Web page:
You know how the saying goes: If you want something done right, you have to do it yourself. Veteran playwright Nicole Kearney took that phrase to heart when she founded OnyxFest, one of the state’s only theater festivals for Black dramatists.
Following DivaFest, a festival produced by Indy Fringe that highlights female writers, Kearney approached Pauline Moffat, Indy Fringe’s executive director, about the possibility of producing something for Black artists. Moffatt liked the idea and did Kearney one better by challenging her to create it herself. Five years and several sold-out shows later, the annual event continues to thrill audiences.
“We always say there’s nothing to celebrate us,” said Kearney. “If you want to see more Black art in the city, you have to support what’s out there.”
This year’s lineup includes four plays: “Esther,” a musical about the biblical heroine of the same name; “The Lipstick Monologues: Traces of Her Lipstick” by Ardre Ordie; “Single, Saved and Playing Spades” by Lisa Michelle; and “Gil, One Man Musical,” which details the life of artist/activist Gil Scott-Heron.
The one-man show, written by Kearney and directed by Chandra Lynch, stars Bashiri Asad, a national recording artist and Indy music scene fixture, as Scott-Heron.
“Bashiri called me up and talked to me in February about this idea he had to do a one-man show about Gil. I started working on a draft and got something together. It was changed over time, and in late September, we had our final script,” said Kearney. Soon thereafter, the team was assembled. Uzuri Asad, an artist and wardrobe stylist, came on as the production/costume designer, singer/actress Megan Simonton as stage manager, and Angelo Bridges Sr. as musical director for the live band accompanying Bashiri Asad.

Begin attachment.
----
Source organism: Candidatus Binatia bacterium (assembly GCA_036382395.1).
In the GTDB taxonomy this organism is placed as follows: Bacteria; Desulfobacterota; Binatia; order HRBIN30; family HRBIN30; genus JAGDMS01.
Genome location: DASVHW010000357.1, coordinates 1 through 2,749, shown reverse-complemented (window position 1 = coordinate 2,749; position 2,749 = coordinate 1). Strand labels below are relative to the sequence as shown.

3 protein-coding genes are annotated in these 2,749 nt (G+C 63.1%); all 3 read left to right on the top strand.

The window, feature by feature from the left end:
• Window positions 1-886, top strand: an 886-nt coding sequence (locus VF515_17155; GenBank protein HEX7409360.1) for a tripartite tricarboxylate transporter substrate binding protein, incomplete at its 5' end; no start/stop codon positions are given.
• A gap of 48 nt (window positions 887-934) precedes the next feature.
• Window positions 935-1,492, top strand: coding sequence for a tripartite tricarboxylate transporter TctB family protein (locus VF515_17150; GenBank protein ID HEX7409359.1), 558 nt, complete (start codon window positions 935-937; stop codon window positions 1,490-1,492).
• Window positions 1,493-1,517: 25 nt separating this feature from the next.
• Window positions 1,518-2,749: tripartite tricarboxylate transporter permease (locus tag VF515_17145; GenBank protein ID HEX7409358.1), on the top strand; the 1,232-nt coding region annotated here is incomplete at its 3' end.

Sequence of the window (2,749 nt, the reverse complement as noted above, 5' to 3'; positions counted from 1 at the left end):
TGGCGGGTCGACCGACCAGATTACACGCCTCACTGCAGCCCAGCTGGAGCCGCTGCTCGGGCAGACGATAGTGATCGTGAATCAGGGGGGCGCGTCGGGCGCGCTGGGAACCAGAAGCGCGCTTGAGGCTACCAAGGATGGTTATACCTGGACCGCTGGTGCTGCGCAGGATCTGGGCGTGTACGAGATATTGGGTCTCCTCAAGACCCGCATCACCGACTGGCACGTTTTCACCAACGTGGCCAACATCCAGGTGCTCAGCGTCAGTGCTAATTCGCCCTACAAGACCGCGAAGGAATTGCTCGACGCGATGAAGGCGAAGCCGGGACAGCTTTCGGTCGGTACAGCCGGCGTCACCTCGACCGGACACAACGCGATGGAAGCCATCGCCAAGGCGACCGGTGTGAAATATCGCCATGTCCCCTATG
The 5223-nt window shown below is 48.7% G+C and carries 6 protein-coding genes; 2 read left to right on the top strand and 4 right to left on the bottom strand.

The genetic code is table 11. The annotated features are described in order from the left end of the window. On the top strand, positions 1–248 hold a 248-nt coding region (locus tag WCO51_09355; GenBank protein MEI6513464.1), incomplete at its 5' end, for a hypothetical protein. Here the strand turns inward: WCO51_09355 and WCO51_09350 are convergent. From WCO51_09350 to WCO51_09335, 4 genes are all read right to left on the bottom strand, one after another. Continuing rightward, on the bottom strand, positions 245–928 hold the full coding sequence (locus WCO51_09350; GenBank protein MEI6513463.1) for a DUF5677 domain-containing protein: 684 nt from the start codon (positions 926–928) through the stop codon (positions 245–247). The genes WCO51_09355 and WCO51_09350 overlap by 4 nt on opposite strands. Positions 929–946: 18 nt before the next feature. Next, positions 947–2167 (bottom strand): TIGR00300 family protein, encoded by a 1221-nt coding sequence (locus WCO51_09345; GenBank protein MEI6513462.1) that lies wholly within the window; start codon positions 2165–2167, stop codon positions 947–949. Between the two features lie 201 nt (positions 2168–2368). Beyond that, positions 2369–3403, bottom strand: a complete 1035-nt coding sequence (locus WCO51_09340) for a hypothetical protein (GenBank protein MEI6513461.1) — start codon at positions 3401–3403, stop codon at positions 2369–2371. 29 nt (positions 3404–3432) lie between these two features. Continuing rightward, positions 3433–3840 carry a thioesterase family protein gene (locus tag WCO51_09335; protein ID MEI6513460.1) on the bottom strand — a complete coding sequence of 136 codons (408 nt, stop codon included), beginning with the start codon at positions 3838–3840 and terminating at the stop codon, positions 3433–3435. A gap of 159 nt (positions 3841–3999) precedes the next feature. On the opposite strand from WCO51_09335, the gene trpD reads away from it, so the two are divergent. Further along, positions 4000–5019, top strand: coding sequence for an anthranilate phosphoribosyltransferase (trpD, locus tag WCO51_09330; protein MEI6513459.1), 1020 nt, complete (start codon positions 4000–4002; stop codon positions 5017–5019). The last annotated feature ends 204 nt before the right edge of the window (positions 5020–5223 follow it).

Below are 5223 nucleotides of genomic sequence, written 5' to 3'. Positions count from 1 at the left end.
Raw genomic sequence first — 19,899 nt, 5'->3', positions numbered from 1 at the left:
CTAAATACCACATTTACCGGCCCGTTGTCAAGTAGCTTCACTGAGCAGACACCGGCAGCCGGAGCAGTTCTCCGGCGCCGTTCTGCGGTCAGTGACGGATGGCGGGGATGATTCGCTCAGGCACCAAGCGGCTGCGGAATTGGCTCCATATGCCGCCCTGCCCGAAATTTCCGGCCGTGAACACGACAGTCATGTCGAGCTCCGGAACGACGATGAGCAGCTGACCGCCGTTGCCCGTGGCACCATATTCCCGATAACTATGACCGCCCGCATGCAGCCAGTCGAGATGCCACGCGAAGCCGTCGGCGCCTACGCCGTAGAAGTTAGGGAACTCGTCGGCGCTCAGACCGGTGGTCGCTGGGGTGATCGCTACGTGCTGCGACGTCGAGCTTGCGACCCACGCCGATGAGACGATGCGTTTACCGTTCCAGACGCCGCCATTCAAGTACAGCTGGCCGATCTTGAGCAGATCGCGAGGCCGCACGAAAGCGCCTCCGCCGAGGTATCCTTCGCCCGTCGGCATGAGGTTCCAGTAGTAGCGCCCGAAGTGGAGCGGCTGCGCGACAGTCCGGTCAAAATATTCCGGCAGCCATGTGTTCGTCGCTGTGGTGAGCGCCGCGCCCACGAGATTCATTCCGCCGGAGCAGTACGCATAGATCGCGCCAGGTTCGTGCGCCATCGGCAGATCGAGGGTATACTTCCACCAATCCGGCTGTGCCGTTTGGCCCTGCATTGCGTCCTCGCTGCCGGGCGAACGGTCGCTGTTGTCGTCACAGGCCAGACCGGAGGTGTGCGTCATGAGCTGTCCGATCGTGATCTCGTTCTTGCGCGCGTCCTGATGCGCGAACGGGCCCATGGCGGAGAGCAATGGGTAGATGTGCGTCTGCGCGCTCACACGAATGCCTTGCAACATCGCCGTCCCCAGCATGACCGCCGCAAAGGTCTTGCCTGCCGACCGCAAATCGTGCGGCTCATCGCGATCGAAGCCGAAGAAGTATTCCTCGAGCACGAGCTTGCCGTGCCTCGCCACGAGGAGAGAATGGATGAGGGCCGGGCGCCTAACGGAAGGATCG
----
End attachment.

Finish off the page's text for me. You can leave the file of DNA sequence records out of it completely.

“This play has an incredible lineup of talent,” said Kearney. “‘Gil’ is a timely show; even though it’s set in the 1960s and moves over his life, a lot of the things that occurred are relevant now.”
“Gil” begins with Scott-Heron’s last release from prison and gives a retrospective account of his childhood in Tennessee, his infamous drug use and time with Arista Records. Bashiri Asad will perform well-known pieces “The Revolution Will Not Be Televised,” “Ain’t No New Thing,” “Home is Where the Hatred is” and others. The performer and poet is regarded by many as the progenitor of modern day rap and hip-hop music, as his poignant lyrics were often accompanied by rhythmic, driving beats. During his career, he produced dozens of albums and touched audiences all over the world. He passed away in 2011 due to complications from a previous HIV/AIDS diagnosis. Kearney shared that the goal with “Gil” is to not shy away from the tough aspects of his life while celebrating the fact that he was “a champion of the African-American voice.”
Though OnyxFest is typically held in May, this year it will run Nov.11–13 and 18–20.
For more information on ticket sales and showtimes, visit indyfringe.org.
“Single, Saved, and Playing Spades” by Lisa Michelle
Mike and his friends get together every month for a friendly game of spades. This month, Kim brings a co-worker, Jasmine, to the game. Roland is having major life issues and doesn’t want to hear anything about God, but Jasmine makes sure everyone knows what God can do.
“The Lipstick Monologues: Traces of Her Lipstick” by Ardre Orie
With the rise of feminism, women are the most powerful force in the world. Our voices cannot be silenced. Journey to a place where women say goodbye to the double standards and take matters into their own hands. Will love live or die? You be the judge.
“Esther” by Arttacgo Luckett
Esther is a musical drama based on the biblical book of Esther, who is chosen by King Xerxes to become the new queen of Persia. When Haman, the king’s advisor, devises a plot to kill all of the Jews in the kingdom, Esther’s faith, courage and loyalty are tested.